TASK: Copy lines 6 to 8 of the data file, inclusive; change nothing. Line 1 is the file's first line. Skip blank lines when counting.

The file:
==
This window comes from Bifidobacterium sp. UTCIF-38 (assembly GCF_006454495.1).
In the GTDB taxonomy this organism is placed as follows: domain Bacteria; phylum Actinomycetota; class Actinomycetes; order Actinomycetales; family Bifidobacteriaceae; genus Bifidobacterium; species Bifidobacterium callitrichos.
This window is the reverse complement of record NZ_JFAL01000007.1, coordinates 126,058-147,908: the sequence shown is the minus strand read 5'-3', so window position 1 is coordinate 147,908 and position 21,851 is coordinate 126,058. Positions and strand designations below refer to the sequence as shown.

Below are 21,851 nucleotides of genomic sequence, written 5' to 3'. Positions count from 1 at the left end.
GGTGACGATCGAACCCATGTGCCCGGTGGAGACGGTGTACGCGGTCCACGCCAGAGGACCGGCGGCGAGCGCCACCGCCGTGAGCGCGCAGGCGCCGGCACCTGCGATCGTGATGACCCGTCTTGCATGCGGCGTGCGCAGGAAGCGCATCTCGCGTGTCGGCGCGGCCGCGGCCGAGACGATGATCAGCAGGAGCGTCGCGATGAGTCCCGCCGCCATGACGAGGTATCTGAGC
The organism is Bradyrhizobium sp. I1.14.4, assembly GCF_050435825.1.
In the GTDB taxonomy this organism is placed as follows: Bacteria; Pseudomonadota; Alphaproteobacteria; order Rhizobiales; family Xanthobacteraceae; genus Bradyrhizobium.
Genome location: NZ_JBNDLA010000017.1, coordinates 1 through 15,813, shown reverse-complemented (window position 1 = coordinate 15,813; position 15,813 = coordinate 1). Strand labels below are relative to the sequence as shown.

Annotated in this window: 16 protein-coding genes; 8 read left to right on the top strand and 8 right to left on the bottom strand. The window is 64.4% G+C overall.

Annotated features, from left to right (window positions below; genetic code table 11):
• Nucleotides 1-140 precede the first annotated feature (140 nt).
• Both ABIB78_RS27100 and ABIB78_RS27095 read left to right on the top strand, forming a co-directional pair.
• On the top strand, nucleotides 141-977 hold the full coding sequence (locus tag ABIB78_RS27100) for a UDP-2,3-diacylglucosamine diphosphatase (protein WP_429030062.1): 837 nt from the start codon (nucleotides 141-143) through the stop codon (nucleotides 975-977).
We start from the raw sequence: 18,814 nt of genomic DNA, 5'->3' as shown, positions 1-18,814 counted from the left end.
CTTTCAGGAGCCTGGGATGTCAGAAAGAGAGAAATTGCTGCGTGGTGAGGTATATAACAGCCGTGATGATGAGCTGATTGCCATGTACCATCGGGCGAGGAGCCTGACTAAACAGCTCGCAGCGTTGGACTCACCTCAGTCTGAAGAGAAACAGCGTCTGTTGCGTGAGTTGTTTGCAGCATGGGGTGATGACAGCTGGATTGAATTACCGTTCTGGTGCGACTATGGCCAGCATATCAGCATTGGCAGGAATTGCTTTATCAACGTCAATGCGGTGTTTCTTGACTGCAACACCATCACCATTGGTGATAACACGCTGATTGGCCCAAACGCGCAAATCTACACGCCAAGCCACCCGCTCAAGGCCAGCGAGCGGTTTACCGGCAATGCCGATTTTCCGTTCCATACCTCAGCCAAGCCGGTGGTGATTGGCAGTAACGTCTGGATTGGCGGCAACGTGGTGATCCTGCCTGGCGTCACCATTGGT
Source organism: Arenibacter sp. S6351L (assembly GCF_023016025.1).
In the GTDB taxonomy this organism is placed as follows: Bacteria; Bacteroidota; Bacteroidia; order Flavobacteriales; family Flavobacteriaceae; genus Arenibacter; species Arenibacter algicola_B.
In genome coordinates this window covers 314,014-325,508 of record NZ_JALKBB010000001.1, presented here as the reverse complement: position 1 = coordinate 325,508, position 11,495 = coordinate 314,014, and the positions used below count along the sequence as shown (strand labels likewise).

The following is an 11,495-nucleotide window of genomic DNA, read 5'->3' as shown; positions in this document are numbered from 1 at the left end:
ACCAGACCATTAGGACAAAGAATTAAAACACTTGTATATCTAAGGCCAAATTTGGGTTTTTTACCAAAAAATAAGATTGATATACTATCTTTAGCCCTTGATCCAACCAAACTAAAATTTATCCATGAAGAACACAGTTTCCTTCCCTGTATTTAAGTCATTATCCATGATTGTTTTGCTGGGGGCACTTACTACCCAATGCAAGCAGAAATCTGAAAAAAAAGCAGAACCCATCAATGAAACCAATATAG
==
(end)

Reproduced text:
The organism is Bradyrhizobium sp. I1.14.4, assembly GCF_050435825.1.
In the GTDB taxonomy this organism is placed as follows: Bacteria; Pseudomonadota; Alphaproteobacteria; order Rhizobiales; family Xanthobacteraceae; genus Bradyrhizobium.
Genome location: NZ_JBNDLA010000017.1, coordinates 1 through 15,813, shown reverse-complemented (window position 1 = coordinate 15,813; position 15,813 = coordinate 1). Strand labels below are relative to the sequence as shown.